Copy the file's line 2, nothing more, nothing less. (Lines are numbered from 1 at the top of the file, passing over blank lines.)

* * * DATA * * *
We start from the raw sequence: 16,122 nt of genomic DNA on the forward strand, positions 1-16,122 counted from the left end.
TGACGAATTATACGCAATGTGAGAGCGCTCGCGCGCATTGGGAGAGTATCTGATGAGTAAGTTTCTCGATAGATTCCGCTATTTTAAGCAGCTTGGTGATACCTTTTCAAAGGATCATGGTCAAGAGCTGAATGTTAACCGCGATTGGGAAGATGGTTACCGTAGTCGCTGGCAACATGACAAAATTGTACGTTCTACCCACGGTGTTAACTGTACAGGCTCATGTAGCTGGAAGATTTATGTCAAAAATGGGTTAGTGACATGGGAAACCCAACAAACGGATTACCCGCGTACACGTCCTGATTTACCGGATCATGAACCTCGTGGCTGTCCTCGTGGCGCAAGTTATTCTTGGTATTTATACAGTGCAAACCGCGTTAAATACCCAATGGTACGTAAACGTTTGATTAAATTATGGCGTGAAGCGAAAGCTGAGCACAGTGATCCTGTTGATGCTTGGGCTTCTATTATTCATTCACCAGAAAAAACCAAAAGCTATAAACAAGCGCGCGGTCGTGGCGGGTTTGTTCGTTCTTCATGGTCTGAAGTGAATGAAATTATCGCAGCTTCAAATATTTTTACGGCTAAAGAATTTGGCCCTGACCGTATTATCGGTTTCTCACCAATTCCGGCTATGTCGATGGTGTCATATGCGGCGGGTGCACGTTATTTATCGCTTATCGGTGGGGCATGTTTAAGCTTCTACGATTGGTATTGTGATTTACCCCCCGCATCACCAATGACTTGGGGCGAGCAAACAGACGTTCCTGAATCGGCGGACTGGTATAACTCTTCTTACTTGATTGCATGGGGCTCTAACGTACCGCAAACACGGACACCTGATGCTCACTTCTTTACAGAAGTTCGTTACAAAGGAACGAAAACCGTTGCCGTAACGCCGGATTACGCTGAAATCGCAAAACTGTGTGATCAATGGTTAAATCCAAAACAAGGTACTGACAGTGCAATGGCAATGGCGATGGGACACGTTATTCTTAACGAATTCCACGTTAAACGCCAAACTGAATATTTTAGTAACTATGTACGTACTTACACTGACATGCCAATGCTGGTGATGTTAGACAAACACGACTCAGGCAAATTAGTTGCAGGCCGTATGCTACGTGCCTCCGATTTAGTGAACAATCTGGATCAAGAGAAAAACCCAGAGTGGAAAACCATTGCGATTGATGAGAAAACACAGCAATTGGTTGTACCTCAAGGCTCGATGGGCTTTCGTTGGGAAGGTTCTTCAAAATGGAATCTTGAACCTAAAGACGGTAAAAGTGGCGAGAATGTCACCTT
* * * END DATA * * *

TGACGAATTATACGCAATGTGAGAGCGCTCGCGCGCATTGGGAGAGTATCTGATGAGTAAGTTTCTCGATAGATTCCGCTATTTTAAGCAGCTTGGTGATACCTTTTCAAAGGATCATGGTCAAGAGCTGAATGTTAACCGCGATTGGGAAGATGGTTACCGTAGTCGCTGGCAACATGACAAAATTGTACGTTCTACCCACGGTGTTAACTGTACAGGCTCATGTAGCTGGAAGATTTATGTCAAAAATGGGTTAGTGACATGGGAAACCCAACAAACGGATTACCCGCGTACACGTCCTGATTTACCGGATCATGAACCTCGTGGCTGTCCTCGTGGCGCAAGTTATTCTTGGTATTTATACAGTGCAAACCGCGTTAAATACCCAATGGTACGTAAACGTTTGATTAAATTATGGCGTGAAGCGAAAGCTGAGCACAGTGATCCTGTTGATGCTTGGGCTTCTATTATTCATTCACCAGAAAAAACCAAAAGCTATAAACAAGCGCGCGGTCGTGGCGGGTTTGTTCGTTCTTCATGGTCTGAAGTGAATGAAATTATCGCAGCTTCAAATATTTTTACGGCTAAAGAATTTGGCCCTGACCGTATTATCGGTTTCTCACCAATTCCGGCTATGTCGATGGTGTCATATGCGGCGGGTGCACGTTATTTATCGCTTATCGGTGGGGCATGTTTAAGCTTCTACGATTGGTATTGTGATTTACCCCCCGCATCACCAATGACTTGGGGCGAGCAAACAGACGTTCCTGAATCGGCGGACTGGTATAACTCTTCTTACTTGATTGCATGGGGCTCTAACGTACCGCAAACACGGACACCTGATGCTCACTTCTTTACAGAAGTTCGTTACAAAGGAACGAAAACCGTTGCCGTAACGCCGGATTACGCTGAAATCGCAAAACTGTGTGATCAATGGTTAAATCCAAAACAAGGTACTGACAGTGCAATGGCAATGGCGATGGGACACGTTATTCTTAACGAATTCCACGTTAAACGCCAAACTGAATATTTTAGTAACTATGTACGTACTTACACTGACATGCCAATGCTGGTGATGTTAGACAAACACGACTCAGGCAAATTAGTTGCAGGCCGTATGCTACGTGCCTCCGATTTAGTGAACAATCTGGATCAAGAGAAAAACCCAGAGTGGAAAACCATTGCGATTGATGAGAAAACACAGCAATTGGTTGTACCTCAAGGCTCGATGGGCTTTCGTTGGGAAGGTTCTTCAAAATGGAATCTTGAACCTAAAGACGGTAAAAGTGGCGAGAATGTCACCTT